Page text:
Mosquitoes flying around

Ticks in Ohio: What You Need to Know

June 05, 2023

By Daniel Baldwin, BCE, CCFS, CP-FS

With diagnoses of tick-borne illnesses on the rise in the state, knowing about ticks in Ohio is essential in helping protect yourself, your family, and your pests. In this post, we’ll introduce the most common tick species in Ohio and discuss what you can do to reduce the risk of bites.

Are there ticks in Ohio? 

Ticks are a common problem throughout Ohio, but the specific types of species vary from region to region. Their sizes, shapes, and colors differ by type. Ticks are parasites that feed on the blood of humans and warm-blooded mammals, including wildlife and domestic animals like cats and dogs. 

When is tick season in Ohio? 

Ticks are most commonly active when temperatures rise above and remain consistently above 40°F. In Ohio, tick season usually begins in April and continues through September. However, ticks can bite at other times of the year when present.

What eats ticks in Ohio? 

While they rely on humans and mammals for food, ticks also serve as prey for other animals and insects. Spiders, ants, and birds are the most common predators of ticks in Ohio and the rest of the U.S.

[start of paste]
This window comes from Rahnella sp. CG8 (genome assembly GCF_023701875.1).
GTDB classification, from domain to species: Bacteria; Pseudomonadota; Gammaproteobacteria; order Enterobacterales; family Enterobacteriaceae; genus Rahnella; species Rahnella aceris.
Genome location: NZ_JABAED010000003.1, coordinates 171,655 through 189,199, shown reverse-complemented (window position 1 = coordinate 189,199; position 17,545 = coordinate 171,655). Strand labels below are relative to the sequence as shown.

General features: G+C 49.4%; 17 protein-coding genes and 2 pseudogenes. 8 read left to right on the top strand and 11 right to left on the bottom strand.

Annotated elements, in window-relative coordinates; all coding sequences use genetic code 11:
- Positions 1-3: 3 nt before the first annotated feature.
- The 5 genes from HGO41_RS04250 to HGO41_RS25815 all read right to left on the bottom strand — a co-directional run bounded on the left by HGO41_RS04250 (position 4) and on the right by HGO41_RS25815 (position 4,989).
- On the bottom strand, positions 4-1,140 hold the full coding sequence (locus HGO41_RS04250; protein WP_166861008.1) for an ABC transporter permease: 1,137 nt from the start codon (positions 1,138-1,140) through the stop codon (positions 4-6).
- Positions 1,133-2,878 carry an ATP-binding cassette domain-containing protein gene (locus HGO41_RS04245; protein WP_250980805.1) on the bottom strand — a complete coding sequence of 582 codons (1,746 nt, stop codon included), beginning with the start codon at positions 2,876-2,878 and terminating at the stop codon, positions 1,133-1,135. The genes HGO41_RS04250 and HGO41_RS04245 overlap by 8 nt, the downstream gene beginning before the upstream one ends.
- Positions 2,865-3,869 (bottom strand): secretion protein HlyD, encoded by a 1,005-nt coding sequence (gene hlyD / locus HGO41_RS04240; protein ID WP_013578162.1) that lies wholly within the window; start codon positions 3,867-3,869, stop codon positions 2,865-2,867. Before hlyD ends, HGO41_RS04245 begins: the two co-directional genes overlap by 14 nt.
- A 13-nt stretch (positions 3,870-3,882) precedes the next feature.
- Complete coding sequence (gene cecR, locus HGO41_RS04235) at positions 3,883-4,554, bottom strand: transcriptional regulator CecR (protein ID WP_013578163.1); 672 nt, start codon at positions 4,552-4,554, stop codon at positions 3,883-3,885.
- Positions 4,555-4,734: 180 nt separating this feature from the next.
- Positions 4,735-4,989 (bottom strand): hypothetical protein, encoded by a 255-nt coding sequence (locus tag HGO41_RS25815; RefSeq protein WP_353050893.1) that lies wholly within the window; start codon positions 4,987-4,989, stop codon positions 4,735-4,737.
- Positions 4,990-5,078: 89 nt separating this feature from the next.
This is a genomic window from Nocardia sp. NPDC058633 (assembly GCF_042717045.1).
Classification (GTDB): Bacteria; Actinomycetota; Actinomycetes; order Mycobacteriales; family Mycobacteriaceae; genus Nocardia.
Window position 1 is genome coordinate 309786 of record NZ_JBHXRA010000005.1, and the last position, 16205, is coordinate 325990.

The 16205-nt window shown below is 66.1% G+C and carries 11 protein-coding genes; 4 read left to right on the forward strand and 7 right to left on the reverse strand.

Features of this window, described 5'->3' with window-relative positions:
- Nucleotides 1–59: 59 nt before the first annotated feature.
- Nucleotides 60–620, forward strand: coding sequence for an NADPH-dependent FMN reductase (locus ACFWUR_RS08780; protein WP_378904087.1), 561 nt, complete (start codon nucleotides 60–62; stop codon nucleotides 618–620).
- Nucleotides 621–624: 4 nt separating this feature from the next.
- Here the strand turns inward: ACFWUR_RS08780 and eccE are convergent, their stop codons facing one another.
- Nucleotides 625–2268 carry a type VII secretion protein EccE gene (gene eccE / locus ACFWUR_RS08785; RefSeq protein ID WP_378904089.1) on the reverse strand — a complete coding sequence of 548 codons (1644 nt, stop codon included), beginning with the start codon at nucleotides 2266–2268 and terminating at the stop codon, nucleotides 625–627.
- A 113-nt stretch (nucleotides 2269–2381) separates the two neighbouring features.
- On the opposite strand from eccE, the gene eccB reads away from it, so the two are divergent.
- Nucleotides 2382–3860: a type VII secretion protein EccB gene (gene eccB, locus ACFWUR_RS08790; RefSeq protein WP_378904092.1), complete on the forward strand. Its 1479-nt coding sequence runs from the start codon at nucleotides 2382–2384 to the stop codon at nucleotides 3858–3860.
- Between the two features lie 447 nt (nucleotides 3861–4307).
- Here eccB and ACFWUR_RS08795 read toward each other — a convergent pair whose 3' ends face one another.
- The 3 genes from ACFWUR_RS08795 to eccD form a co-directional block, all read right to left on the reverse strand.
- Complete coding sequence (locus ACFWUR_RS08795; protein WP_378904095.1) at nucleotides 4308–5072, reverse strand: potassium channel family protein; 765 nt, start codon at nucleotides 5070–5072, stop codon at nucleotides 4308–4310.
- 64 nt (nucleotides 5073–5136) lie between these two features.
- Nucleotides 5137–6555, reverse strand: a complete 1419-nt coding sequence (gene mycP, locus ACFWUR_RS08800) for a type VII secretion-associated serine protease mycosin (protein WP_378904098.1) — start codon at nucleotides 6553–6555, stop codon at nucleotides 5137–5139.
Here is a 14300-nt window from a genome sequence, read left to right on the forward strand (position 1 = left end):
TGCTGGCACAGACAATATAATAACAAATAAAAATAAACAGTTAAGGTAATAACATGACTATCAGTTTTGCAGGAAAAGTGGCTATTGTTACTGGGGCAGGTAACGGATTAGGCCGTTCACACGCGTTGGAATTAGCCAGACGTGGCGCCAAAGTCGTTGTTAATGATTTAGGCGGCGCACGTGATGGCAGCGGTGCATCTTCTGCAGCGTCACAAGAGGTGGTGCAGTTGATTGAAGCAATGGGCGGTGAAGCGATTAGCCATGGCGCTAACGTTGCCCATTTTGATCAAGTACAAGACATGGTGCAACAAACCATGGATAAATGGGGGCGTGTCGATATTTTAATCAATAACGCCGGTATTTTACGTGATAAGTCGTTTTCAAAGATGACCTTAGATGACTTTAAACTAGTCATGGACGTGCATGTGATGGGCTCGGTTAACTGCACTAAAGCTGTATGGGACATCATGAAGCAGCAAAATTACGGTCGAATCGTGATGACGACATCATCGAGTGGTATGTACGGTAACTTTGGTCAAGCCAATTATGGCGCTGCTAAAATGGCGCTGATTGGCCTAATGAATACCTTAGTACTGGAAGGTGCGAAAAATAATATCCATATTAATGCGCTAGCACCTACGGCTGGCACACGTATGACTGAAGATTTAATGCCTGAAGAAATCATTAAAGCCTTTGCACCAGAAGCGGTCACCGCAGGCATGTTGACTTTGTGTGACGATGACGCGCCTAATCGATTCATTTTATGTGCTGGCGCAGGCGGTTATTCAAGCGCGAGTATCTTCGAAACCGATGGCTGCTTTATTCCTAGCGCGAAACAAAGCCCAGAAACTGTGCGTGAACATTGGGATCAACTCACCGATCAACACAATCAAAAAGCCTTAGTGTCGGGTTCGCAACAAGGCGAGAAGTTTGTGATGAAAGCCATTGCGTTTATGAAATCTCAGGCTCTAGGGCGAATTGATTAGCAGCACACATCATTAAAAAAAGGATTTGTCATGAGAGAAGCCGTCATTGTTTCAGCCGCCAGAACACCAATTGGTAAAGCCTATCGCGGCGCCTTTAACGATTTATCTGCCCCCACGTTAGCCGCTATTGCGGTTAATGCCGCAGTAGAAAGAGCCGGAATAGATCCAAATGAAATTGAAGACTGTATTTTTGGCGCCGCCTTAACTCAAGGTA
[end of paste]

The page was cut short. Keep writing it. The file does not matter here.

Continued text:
Types of ticks in Ohio

There are five tick species of concern in Ohio. Here’s more about each one.

American Dog Tick

The American Dog Tick (Dermacentor variabilis) is the most widespread type of tick in Wisconsin. It’s found throughout the state in forests and grassy areas. The species has a flat, oval-shaped body that is brown. 

Females have a lighter shield shape behind their heads, while males have mottled gray and silver markings. These ticks rarely carry diseases, but they do have the potential to spread illnesses like tularemia and Rocky Mountain spotted fever.

Close up of an American dog tick crawling across hairy skin
American Dog Tick

Black-legged Tick